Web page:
Wednesday, 15 August 2007

Computer Therapy (2)

Patricia welcomed me with a smile, her intensely caring expression caused her forehead to crease with concern. Perhaps she feels the need to compensate for the computer's lack of emotion.
“I’ve forgotten my file,” I told her. “I left it on the stairs, by the door, deliberately, so I’d remember. But rushing out... I’m always late,” I admitted, somewhat shame faced. “I forgot to pick it up… sorry.”
It was probably a Freudian slip. I’d not filled in my Activity Diary. To save face, I’d forgotten it. “Don’t worry,” she said, “I’m not going to send you back for it. Take a seat at the computer. Same as last week, number 3.”

Making sure I clicked the ‘No’ box to the ‘Have you felt suicidal this week?’ question, I completed the intro to Beating the Blues Session 2.
“Did you do the pleasurable activity you agreed to do last week?” the computer generated female voice asked.
I clicked the ‘Yes’ box.
“How much did you enjoy the activity on a scale of 0-8?”
‘6’
“Good. Well done.” How much are each of your problems distressing you now on a scale of 0-8?"
I typed ‘8’ into the box for each problem.
"I'm sorry you're feeling so bad. Did you have any upsets or disappointments this week?”
‘Yes’
“Please type them in below.”
‘My anxiety score has soared this week, due to unexpected events relating to Jon’s release.’
“I’m very sorry about that,” she said, sounding genuinely concerned. “In order to help with your problems, you need to set some goals. Goals should be positive, realistic, specific and measurable.”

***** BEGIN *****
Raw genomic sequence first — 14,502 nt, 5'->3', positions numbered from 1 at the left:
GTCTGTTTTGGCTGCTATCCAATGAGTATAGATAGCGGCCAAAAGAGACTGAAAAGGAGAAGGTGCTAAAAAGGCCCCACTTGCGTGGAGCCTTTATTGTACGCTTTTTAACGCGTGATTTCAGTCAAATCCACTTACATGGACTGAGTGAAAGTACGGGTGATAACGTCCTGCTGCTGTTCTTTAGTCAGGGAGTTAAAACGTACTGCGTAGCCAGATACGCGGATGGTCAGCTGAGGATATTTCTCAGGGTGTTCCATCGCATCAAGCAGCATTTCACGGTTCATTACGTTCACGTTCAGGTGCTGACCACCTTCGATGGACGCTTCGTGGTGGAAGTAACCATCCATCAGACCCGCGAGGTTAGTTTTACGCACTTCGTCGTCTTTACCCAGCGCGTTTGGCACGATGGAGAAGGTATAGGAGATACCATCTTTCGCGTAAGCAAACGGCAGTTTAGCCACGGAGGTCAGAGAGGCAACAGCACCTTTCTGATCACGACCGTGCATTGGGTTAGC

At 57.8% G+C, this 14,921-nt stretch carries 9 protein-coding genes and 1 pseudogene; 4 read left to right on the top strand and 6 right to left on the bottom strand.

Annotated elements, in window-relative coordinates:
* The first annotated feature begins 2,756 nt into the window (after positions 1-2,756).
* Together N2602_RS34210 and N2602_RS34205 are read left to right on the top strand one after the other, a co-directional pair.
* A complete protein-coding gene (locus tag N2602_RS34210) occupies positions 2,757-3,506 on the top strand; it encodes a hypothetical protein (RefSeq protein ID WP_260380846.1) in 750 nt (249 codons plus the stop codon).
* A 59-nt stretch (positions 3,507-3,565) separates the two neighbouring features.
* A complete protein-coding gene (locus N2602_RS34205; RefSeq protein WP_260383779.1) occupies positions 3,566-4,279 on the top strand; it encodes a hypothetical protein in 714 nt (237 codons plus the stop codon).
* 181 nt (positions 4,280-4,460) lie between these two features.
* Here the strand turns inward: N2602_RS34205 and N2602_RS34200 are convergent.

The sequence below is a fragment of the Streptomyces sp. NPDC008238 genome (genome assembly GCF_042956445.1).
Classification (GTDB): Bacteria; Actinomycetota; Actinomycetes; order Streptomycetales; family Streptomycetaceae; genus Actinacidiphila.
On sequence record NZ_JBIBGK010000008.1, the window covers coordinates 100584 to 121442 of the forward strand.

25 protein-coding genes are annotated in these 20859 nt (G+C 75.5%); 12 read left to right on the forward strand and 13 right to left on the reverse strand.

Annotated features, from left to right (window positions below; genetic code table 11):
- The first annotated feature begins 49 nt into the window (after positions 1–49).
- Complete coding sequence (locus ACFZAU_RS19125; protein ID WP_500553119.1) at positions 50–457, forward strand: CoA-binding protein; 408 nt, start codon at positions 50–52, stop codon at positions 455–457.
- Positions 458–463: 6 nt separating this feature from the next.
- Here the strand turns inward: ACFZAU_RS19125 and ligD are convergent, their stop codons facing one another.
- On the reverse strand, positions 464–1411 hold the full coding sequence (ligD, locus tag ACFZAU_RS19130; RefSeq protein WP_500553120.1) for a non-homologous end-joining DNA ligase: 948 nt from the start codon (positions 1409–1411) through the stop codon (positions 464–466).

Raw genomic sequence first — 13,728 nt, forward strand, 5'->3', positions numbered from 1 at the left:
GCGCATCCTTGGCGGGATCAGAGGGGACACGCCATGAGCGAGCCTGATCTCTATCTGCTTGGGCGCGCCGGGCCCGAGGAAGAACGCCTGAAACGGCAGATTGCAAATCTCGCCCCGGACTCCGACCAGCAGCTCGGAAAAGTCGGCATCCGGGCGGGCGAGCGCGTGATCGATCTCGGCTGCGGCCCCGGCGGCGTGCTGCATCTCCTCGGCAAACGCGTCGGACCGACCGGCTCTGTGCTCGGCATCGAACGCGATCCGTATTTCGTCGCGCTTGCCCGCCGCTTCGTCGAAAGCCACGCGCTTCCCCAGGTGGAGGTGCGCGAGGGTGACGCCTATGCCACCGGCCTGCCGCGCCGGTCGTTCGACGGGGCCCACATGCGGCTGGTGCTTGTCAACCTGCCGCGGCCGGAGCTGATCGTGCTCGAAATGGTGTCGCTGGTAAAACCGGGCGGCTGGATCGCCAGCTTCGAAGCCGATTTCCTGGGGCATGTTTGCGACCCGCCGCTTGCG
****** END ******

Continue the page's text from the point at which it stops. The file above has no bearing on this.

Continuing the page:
She talked me through what positive, realistic, specific and measurable meant. In order to set my goals I had to click through the scenarios again. The unshaven teacher, slumped in a chair, with a glass in his hand said he wanted to talk to other people at least twice a day, even if it’s only a few words. I felt really sad for him.

The goals I typed in were, to react more positively to setbacks; to do a pleasurable task each day and to sleep through the night. How I’ll manage the last one without sleeping tablets is debatable, but the computer never questioned me on that.

“Automatic thoughts which pop into your mind, as thoughts, pictures or memories are the next stage of the program,” she told me. “They are quite normal, but sometimes the thoughts become distorted and negative, and this can lead to anxiety and depression. In order to gain control of these thoughts you have to become aware of them, and this is where the thought record comes in. Your project for this week is to record your negative automatic thoughts NATs. I’ll print off a Thought Diary for you, together with what we’ve learned this week.

Patricia looked concerned as she handed me the printouts. The computer-generated mood monitoring graph showing my anxiety levels went almost off the scale.“See you next week,” she said nervously.

Copyright © 2007 Barbara Attwood

1 comment:

joannie said...

Something I'm trying to learn, and as of yet am not as good as I'd like to be, is recognizing my part in other people's lives and detaching when certain boundaries are threatened. This is extremely difficult with loved ones and children, or people I care about to say the least because it may seem harsh or uncaring. Gaining control of emotions and facing the truth are components of this. As women I think sometimes we believe we were put on this earth to solve the world's problems and leave little extra energy for ourselves. But I agree that periods of rest and positive, fun things should be planned because otherwise we don't.

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